Border Business: Maquiladora Workers Organize For Better Treatment
The Border Committee of Women Workers runs a small textile shop in Piedras Negras promoting fair trade practices.
Hernán Rozemberg
October 12, 2011

Border Business

Mexico's maquilladora (manufacturing) industry has weathered the global economic downturn and is expanding. In a multimedia series, we explore the reasons why.

PIEDRAS NEGRAS, Mexico — Diana Sosa stitched a pant leg for a protective fire suit, that, once fully assembled, will likely end up being used by a U.S. oil rig worker in the Gulf Coast. Sosa has worked at a textile maquiladora here for eight years.

Speaking in front of the factory president, Sosa said she’s thankful to be working there.

“I’d have a hard time finding other work,” said Sosa when asked what she would do if she didn’t have this job. It’s good work that allows her to maintain her family, she pointed out.

But other current and former maquiladora workers disagree. They claim foreign companies open factories here because they can essentially run sweatshops.

“We’re against these multinationals that come here just for cheap labor and don’t follow our laws,” said Julia Quinonez, director of the Border Committee of Women Workers, which runs a small textile shop promoting fair trade practices.

The maquila advocacy group was formed at the Texas border in 1980 by workers who claimed years of exploitation in maquiladoras. Quinonez said she experienced it first-hand here in Piedras Negras when she worked in a now-defunct maquila in her late teens.

Female workers suffer the most discrimination, she said. Even today, she said, maquilas advertise for openings asking for women between 18 and 34 years old. And some employers require women to take a pregnancy test before being hired because bosses don’t want to hire pregnant women.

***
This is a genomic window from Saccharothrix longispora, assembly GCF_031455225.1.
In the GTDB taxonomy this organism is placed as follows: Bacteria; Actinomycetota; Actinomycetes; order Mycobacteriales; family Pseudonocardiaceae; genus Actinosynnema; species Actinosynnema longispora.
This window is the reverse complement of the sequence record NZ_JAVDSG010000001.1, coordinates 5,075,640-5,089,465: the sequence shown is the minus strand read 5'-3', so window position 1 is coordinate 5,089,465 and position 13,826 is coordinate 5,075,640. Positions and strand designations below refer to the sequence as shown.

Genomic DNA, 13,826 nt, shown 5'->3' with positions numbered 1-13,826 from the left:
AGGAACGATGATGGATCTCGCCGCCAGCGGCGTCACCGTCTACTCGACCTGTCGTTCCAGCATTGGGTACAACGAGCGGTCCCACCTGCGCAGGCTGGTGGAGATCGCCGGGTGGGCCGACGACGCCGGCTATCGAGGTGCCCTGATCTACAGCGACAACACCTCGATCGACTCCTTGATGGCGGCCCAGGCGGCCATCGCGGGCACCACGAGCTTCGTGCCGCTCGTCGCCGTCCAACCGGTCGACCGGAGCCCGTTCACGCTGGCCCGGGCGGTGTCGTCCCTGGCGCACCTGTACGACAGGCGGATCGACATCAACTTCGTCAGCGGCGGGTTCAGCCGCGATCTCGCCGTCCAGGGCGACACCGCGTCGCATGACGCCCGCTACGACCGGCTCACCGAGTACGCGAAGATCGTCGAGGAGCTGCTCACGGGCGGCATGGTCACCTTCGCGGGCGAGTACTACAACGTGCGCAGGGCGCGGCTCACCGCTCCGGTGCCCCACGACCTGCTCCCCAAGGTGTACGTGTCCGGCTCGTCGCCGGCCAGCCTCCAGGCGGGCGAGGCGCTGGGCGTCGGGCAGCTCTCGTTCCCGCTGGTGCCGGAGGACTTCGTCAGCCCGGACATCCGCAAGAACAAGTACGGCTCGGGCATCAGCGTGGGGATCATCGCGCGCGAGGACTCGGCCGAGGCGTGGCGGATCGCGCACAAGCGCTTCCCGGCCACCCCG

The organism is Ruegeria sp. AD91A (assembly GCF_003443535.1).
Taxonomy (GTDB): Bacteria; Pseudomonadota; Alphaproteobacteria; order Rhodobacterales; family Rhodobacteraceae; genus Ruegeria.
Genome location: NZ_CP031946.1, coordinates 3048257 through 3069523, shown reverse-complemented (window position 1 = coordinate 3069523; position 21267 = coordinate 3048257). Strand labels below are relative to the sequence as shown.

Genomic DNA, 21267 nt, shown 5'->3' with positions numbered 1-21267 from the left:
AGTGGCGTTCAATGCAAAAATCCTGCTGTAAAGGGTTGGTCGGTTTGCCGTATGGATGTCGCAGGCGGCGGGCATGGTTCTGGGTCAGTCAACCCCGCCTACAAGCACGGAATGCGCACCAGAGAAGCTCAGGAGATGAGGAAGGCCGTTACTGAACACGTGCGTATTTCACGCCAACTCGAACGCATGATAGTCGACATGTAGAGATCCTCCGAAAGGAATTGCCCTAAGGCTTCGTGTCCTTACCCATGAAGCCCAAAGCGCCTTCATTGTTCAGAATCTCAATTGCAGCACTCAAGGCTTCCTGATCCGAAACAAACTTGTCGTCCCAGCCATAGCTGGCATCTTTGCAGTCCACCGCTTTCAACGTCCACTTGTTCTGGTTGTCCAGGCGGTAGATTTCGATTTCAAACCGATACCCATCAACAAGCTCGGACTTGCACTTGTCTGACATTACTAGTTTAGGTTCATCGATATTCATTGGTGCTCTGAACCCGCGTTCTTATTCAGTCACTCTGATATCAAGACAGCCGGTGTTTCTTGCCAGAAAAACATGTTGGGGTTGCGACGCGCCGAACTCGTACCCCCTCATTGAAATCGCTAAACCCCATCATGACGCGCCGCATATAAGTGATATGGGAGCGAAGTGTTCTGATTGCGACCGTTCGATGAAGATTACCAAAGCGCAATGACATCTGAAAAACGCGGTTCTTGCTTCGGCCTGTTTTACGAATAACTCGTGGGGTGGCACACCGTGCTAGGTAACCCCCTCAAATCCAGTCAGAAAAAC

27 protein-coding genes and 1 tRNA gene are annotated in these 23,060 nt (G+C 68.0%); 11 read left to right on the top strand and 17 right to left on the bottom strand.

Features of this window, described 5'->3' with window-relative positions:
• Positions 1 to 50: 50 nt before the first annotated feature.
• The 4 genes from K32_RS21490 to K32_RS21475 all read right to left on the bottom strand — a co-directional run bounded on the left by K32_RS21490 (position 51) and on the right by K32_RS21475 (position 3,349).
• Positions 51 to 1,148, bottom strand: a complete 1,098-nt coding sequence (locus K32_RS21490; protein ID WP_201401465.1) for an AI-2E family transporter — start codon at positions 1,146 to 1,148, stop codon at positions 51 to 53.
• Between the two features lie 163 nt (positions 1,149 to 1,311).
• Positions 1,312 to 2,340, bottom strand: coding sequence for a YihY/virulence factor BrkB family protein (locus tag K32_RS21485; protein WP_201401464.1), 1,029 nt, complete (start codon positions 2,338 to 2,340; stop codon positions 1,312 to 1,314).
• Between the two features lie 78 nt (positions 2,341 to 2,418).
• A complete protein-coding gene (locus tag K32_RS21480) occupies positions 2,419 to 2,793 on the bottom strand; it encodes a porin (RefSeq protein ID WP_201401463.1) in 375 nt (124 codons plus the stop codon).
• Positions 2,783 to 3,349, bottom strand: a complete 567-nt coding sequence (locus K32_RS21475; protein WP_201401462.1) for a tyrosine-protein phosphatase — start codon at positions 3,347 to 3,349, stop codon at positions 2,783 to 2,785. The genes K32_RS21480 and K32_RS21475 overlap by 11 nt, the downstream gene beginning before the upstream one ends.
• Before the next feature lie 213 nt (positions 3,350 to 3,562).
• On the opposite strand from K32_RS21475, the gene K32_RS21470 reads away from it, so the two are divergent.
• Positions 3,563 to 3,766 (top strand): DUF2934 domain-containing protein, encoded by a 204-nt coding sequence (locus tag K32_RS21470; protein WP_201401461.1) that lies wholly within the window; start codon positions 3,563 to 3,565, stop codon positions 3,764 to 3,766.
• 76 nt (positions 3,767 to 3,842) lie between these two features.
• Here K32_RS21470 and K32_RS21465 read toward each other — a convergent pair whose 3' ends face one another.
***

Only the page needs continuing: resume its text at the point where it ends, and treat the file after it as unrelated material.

Photo by Hernán Rozemberg
Julia Quinonez, president of the Border Committee of Women Workers in Piedras Negras, Mexico, shows a T-shirt the organization makes at its small textile shop.

All these practices violate Mexican labor laws, but companies are rarely, if ever, prosecuted.

“We hear about all kinds of problems,” Quinonez said. “From sexual harassment, unpaid hours, you name it.”

One worker — who asked to be identified only as Verónica — said her take-home pay for the week is about $60 U.S. That sounds meager compared to U.S. standards. But it’s more than double the weekly pay for Mexicans currently earning the minimum wage, which is $4.59 a day U.S.

Even then, for Verónica, it’s not enough to sustain her family.

“Between daily expenses and bills, we barely have enough left for food,” she said.

Many workers also complain about being exposed to dangerous chemicals. Quinonez claimed some factories don’t provide protective equipment and they use toxic materials without warning of the dangers.

Before she was laid off this year at a maquila making appliance parts, a worker named Juanita grabbed a product ingredient sticker showing it contained methylene chloride.

The U.S. Occupational Safety and Health Administration (OSHA) considers it toxic and it can cause cancer if inhaled or absorbed through the skin.

Piedras Negras, Mexico

Piedras Negras, Mexico is across the border from Eagle Pass, Texas.

Juanita said she developed a rash after using the substance while cleaning appliance parts.

“It started in one ear and I can barely hear out of it. And now they tell me it’s going to spread all over my body,” lamented Juanita, pointing to white blotches in her face, arms, legs and back.

She said she was not given a reason why she was let go.

Quinonez, the former worker turned activist, insisted these types of cases are common but they’re kept quiet.

Yet, as much as she’s trying to expose abuse, she’s not trying to drive maquilas out. She’s all for giving people jobs. She just wants foreign companies to treat Mexican workers with the same standards they treat employees at home.

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